$J \sqbrk {\gamma^*} = \int_{x0^*}^{x1^*} \sqbrk { \dfrac {\d \map {y^*} {x^*} } {\d x^*} } \rd x^* = \int_{x0+\epsilon}^{x_1 + \epsilon} \sqbrk { \dfrac {\d \map y {x^* - \epsilon} } {\d x^*} }^2 \rd x^* = \int_{x0}^{x1} \sqbrk { \dfrac {\d \map y x} {\d x} }^2 \rd x = J \sqbrk \gamma$

Example: Neother's theorem 2

$J \sqbrk y = \int_{x_0}^{x_1} x y'^2 \rd x$
\(\ds J \sqbrk {y^*}\) \(=\) \(\ds \int_{x_0^*}^{x_1^*} x^* \sqbrk {\dfrac {\d \map {y^*} {x^*} } {\d x^*} }^2 \rd x^*\)
\(\ds \) \(=\) \(\ds \int_{x_0 + \epsilon}^{x_1 + \epsilon} x^* \sqbrk {\dfrac {\d \map y {x^* - \epsilon} } {\d x^*} }^2 \rd x^*\)
\(\ds \) \(=\) \(\ds \int_{x_0}^{x_1} \paren {x + \epsilon} \sqbrk {\dfrac {\d \map y x} {\d x} }^2 \rd x\)
\(\ds \) \(=\) \(\ds J \sqbrk \gamma + \epsilon \int_{x_0}^{x_1} \sqbrk {\dfrac {\d \map y x} {\d x} }^2 \rd x\)
\(\ds \) \(\ne\) \(\ds J \sqbrk \gamma\)


$\blacksquare$

Example: Noether's theorem 3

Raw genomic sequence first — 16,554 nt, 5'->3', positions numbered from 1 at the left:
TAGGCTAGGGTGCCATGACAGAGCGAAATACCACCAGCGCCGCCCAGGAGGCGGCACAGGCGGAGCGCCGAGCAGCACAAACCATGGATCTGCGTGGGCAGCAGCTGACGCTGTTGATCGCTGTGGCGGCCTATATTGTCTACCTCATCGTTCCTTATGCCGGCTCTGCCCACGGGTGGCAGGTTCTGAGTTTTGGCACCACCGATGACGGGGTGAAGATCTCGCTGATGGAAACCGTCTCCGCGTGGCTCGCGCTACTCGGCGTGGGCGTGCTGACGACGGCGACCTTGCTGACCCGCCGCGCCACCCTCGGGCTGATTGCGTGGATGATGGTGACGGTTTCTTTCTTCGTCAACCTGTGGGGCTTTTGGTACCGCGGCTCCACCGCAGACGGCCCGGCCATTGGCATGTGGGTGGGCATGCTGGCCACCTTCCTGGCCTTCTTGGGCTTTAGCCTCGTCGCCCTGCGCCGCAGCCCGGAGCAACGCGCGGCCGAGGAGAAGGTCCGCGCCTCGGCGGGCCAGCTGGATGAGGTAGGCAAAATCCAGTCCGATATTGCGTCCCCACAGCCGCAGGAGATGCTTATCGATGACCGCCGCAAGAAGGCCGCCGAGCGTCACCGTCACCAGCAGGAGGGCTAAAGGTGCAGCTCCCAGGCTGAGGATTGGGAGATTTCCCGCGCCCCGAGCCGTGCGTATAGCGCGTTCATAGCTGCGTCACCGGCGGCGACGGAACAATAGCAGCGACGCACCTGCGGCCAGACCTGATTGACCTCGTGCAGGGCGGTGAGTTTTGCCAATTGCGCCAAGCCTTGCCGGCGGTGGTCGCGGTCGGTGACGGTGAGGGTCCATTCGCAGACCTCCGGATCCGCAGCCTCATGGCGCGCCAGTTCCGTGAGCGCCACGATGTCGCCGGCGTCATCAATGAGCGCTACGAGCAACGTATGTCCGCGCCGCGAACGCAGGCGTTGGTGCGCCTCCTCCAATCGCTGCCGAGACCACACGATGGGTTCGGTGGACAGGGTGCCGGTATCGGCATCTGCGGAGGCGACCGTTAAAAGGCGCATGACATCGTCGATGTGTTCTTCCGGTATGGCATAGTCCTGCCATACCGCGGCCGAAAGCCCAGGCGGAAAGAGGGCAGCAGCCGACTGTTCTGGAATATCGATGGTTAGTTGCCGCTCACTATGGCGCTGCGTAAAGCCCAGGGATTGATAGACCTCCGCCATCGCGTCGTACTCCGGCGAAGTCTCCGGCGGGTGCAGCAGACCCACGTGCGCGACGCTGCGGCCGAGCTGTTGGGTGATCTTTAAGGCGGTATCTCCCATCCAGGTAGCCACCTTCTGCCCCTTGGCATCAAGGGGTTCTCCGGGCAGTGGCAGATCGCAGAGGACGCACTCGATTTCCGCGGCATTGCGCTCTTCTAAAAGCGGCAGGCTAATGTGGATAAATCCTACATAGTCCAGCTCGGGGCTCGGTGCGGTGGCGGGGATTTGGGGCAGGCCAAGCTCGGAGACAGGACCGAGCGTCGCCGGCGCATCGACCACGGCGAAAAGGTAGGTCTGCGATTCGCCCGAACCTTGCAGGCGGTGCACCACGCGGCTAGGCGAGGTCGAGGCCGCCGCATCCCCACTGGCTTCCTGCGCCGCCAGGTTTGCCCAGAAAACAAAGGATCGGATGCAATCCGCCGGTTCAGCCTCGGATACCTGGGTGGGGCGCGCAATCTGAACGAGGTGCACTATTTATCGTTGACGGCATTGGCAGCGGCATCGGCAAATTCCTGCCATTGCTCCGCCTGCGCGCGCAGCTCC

$J \sqbrk y = \int_{x_0}^{x_1} \map F {y, y'} \rd x$

Invariant under $x^* = x + \epsilon, y_i^* = y_i$

I.e. $\phi = 1, \psi_i = 0$

reduces to $H = \const$


$\blacksquare$

Momentum of the system:

$P_x = \sum_{y = 1}^n p_{ix}, P_y = \sum_{y = 1}^n p_{iy}, P_z = \sum_{z = 1}^n p_{iz}$

(Examples: attraction to a fixed point, attraction to a homogenous distribution on an axis)

Geodetic distance:Examples

If $J$ is arclength, $S$ is distance.

If $J$ is a moment of time to pass a segment of optical medium, then $S$ is the time needed to pass the whole optical body.

If $J$ is action, then $S$ is the minimal action.

Examples of quadratic functionals

1) $B \sqbrk {x, y} = \int_{t_0}^{t_1} \map x t \map y t \rd t$

Corresponding quadratic functional

$A \sqbrk x = \int_{t_0}^{t_1} \map {x^2} t$

2) $B \sqbrk {x, y} = \int_{t_0}^{t_1} \map \alpha t \map x t \map y t \rd t$

Corresponding quadratic functional

$A \sqbrk x = \int_{t_0}^{t_1} \map \alpha t \map {x^2} t \rd t$

3)

$A \sqbrk x = \int_{t_0}^{t_1} \paren {\map \alpha t \map {x^2} t + \map \beta t \map x t \map {x'} t+ \map \gamma t \map {x'^2} t} \rd t$

4)

$B \sqbrk {x, y} = \int_a^b \int_a^b \map K {s, t} \map x s \map y t \rd s \rd t$


Second variations of simple functions

Strong minimmizers' examples

Vibrating string

Vibrating membrane

Vibrating plate

Klein-Gordon field

Multidimensional laws of conservation

Angular momentum tensor

Examples of conservation for KG, Maxwel EM

Introduction to optimal control